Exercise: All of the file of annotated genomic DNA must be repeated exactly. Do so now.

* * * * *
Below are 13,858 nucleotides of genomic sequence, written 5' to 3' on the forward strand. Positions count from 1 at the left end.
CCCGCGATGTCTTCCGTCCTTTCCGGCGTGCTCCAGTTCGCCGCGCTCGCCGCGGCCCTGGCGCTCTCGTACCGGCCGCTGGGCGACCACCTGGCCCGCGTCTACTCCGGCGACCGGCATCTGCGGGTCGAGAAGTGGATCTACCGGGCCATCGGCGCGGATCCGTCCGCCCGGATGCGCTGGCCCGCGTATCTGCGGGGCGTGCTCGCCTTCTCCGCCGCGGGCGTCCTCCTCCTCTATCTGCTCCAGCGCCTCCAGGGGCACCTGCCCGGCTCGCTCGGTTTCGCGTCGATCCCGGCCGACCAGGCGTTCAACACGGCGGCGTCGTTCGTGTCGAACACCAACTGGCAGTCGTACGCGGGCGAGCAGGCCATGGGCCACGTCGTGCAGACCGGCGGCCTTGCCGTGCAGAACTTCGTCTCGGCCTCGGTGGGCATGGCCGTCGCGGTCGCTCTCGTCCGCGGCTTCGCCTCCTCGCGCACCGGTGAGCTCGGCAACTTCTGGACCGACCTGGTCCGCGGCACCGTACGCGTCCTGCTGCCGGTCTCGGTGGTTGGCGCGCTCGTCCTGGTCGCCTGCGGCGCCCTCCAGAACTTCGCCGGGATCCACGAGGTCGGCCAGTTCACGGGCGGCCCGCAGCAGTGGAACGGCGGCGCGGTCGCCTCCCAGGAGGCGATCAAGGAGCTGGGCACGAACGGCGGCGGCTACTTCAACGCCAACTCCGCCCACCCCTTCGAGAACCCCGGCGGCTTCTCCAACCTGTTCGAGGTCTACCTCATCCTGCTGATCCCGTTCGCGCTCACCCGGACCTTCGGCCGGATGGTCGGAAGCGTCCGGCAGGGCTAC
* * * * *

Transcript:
Below are 13,858 nucleotides of genomic sequence, written 5' to 3' on the forward strand. Positions count from 1 at the left end.
CCCGCGATGTCTTCCGTCCTTTCCGGCGTGCTCCAGTTCGCCGCGCTCGCCGCGGCCCTGGCGCTCTCGTACCGGCCGCTGGGCGACCACCTGGCCCGCGTCTACTCCGGCGACCGGCATCTGCGGGTCGAGAAGTGGATCTACCGGGCCATCGGCGCGGATCCGTCCGCCCGGATGCGCTGGCCCGCGTATCTGCGGGGCGTGCTCGCCTTCTCCGCCGCGGGCGTCCTCCTCCTCTATCTGCTCCAGCGCCTCCAGGGGCACCTGCCCGGCTCGCTCGGTTTCGCGTCGATCCCGGCCGACCAGGCGTTCAACACGGCGGCGTCGTTCGTGTCGAACACCAACTGGCAGTCGTACGCGGGCGAGCAGGCCATGGGCCACGTCGTGCAGACCGGCGGCCTTGCCGTGCAGAACTTCGTCTCGGCCTCGGTGGGCATGGCCGTCGCGGTCGCTCTCGTCCGCGGCTTCGCCTCCTCGCGCACCGGTGAGCTCGGCAACTTCTGGACCGACCTGGTCCGCGGCACCGTACGCGTCCTGCTGCCGGTCTCGGTGGTTGGCGCGCTCGTCCTGGTCGCCTGCGGCGCCCTCCAGAACTTCGCCGGGATCCACGAGGTCGGCCAGTTCACGGGCGGCCCGCAGCAGTGGAACGGCGGCGCGGTCGCCTCCCAGGAGGCGATCAAGGAGCTGGGCACGAACGGCGGCGGCTACTTCAACGCCAACTCCGCCCACCCCTTCGAGAACCCCGGCGGCTTCTCCAACCTGTTCGAGGTCTACCTCATCCTGCTGATCCCGTTCGCGCTCACCCGGACCTTCGGCCGGATGGTCGGAAGCGTCCGGCAGGGCTAC